Divya Rao Ashok Kumar is a PhD student at Simon Fraser University, Mechatronics Systems Engineering department since 2018 Fall. She started working on satellites with the year-long internship for her master’s degree thesis at Indian Space Research Organisation (ISRO), India on the attitude control design using control moment gyros. She served as Assistant Professor & Principal Design Engineer, at Crucible of Research and Innovation, PES Institute of Technology, India. She has an extensive experience in the design and development of nanosatellites such as PISAT1,2,3 for about seven years. She was the head of attitude determinations and control system for PISAT which was launched in 2016. She played a major role in the selection of sensors and actuators, calibration and testing of sensors, the design of operating modes of satellite, orbit determination, onboard software development, mission analysis and development of onboard in-loop simulation system for ground testing in the PISAT development. All the designed control modes of PISAT really worked well in space and received a lot of appreciation from ISRO Scientists. The detailed work on PISAT mission provided her an opportunity to visit various ISRO centers and meet prominent scientists of ISRO during technical reviews of the satellite. In total, she experienced fundamental research, design realization, testing and validation, product development, computational modeling and simulation from this project. She also received funding and served as Principal Investigator for a funded project from Naval Research Board, DRDO, India; in the domain of low-cost MEMS-based sensors data fusion and estimation. She is also a proud recipient and co-investigator for major five projects funded by DRDO and private companies. She was also consultant for Team Indus project (Google Lunar X prize) for GNC system. Divya’s work resulted in 4 Journal articles and 15 conference papers in reputed international conferences. She is also awarded “Young Engineers Award” by Institution of Engineers India chapter in the aerospace discipline for the year 2016-2017.
Faviola has a degree in Electronic and Telecommunications Engineering from the Universidad Privada Boliviana. For her final degree thesis, she worked with Queen’s University Canada, with spectrometry and photovoltaics. The six months spent in China Academy of Space Technology in the framework of the TK-SAT1 mission – the first Bolivian satellite- unlocked her passion towards space engineering.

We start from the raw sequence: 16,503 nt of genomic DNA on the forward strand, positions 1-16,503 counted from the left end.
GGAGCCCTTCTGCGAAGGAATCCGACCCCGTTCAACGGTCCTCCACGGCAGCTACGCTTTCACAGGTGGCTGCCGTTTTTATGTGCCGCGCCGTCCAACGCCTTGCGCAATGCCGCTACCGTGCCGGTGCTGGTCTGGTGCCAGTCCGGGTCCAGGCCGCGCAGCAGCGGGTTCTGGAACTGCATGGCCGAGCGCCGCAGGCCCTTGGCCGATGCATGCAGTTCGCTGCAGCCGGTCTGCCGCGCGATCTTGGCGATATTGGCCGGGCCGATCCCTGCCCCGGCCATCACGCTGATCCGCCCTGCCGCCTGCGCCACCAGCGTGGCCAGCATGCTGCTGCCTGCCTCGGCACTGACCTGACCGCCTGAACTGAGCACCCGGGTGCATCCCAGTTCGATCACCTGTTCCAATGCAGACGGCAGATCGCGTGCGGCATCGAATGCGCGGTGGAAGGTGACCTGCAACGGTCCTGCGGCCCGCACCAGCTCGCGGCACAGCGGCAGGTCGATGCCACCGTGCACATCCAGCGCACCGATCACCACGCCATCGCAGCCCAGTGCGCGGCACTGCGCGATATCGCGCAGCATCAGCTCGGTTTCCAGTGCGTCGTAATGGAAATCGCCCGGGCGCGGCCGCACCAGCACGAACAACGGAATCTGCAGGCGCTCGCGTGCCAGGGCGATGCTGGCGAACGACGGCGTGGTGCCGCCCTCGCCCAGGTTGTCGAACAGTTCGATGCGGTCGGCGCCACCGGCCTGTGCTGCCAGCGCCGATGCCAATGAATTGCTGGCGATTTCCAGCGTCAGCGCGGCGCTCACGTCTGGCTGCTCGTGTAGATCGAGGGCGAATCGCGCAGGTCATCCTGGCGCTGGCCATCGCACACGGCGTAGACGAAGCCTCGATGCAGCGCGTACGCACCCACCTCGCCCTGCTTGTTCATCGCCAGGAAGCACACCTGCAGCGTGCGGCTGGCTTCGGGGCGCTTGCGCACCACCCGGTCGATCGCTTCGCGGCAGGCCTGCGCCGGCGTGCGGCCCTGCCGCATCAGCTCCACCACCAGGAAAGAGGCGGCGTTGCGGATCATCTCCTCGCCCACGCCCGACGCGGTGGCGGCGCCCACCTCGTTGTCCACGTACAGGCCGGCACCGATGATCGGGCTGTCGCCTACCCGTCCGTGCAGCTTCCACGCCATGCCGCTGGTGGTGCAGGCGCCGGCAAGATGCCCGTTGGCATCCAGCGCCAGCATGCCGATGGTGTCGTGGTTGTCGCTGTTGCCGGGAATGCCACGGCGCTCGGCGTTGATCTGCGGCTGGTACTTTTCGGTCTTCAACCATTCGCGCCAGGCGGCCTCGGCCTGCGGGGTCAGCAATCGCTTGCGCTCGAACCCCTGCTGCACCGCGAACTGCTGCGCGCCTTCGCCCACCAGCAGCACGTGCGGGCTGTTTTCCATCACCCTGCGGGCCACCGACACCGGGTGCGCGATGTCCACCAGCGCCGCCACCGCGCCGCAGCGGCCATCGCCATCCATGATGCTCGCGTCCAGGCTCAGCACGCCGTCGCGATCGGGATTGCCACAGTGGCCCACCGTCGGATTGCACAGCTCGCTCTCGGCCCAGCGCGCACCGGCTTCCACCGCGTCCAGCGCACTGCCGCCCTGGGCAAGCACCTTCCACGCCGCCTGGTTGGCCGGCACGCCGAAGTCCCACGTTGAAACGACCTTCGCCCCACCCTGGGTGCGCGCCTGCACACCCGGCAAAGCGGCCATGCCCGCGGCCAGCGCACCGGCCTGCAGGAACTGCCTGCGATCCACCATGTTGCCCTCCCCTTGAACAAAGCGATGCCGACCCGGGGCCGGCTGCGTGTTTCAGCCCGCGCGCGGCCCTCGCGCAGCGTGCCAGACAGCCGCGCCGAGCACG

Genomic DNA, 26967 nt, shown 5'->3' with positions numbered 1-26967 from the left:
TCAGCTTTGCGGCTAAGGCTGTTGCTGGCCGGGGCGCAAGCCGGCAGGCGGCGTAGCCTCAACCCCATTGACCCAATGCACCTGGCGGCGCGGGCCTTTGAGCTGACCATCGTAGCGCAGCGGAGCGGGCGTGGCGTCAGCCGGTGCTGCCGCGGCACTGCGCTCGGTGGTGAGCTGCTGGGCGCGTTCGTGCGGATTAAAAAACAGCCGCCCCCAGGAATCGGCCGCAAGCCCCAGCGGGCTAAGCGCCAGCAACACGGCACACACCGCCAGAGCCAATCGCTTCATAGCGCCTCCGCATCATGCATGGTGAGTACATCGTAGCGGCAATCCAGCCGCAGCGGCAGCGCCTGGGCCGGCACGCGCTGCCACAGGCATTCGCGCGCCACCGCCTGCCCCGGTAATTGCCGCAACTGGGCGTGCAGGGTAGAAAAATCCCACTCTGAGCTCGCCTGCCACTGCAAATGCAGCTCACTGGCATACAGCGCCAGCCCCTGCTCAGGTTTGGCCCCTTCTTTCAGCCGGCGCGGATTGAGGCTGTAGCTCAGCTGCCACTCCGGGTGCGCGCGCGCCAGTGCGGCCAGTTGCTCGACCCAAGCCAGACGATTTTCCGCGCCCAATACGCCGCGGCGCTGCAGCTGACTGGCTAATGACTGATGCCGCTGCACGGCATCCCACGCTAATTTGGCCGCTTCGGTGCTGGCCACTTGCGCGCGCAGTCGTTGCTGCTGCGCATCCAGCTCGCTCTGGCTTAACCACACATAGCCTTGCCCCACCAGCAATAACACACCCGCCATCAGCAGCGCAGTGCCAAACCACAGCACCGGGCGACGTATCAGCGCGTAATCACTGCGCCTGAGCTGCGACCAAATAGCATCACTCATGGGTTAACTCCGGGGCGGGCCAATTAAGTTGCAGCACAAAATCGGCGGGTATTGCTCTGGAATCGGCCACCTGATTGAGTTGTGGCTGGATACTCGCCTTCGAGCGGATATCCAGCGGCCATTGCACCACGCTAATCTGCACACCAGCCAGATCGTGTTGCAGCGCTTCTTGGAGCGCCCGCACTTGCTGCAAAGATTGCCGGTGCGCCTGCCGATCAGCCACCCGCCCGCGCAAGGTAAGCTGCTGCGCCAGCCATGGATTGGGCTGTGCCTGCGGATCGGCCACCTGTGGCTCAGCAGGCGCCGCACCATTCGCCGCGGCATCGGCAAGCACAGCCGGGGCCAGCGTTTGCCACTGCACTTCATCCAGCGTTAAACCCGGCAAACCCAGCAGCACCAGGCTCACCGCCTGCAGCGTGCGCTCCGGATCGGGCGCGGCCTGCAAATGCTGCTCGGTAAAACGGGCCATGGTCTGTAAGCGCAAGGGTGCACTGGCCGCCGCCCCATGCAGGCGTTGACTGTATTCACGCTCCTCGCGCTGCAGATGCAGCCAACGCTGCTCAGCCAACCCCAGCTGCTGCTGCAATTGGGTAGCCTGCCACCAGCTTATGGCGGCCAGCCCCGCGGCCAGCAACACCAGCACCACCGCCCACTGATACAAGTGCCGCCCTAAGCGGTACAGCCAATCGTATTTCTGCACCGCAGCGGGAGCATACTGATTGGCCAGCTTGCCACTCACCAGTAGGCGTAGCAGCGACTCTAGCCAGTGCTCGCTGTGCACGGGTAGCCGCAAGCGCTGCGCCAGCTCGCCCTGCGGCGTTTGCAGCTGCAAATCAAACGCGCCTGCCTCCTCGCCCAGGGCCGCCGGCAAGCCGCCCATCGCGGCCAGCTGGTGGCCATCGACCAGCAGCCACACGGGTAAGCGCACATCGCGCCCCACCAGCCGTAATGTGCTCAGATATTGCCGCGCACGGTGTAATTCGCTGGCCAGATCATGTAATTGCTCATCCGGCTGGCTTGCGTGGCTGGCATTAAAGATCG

She pursued her studies and obtained a Double Master Degree in Space Science and Technology, held in Germany, Sweden and France. During this time, she had the opportunity to contribute to the MAXUS 19 mission of Swedish Space Corporation, proposing a new algorithm to calculate the flight trajectory and impact point of a sounding rocket. For her Master Thesis work held at the Centre National d’Études Spatiales, she focused on the modelling of the radiation damage on CCD sensors from the Pleiades mission, currently on orbit.
After obtaining her degree, Faviola joined Thales Alenia Space in late 2017 to work for Earth Observation Programs based on Radar Altimetry such as Sentinel 3, SWOT and Jason CS/Sentinel 6. Since June 2019, she is working as a Test Engineer for the ExoMars2020 mission.
During her studies, Faviola was an active IEEE member, and helped to stablish the local student branch. Today, as a Young Professional, she is an active contributor to Space Generation Advisory Council, WIA-E and Thales internal organizations like EAT which addresses subjects like gender equality inside the space sector.
Femi Ishola is a Doctoral Research Assistant at the Laboratory of Spacecraft Environment and Interaction Engineering (LaSEINE), Kyushu Institute of Technology, Kitakyushu, Japan. His PhD is focused on Deep-Space Optical Communication Technologies for Small Satellites; developing Cubesat Laser Communication Modules with associated Low Cost Telescope-Detector Ground System.
Femi is an Accredited Professional Engineer and Researcher at the National Space Research and Development Agency, Federal Ministry of Science and Technology, Nigeria. At the Space Agency’s Centre for Space Transport and Propulsion, he was the Pioneer and Project Manager of the Ground Control Station with interconnected Sounding-Rocket Avionics System.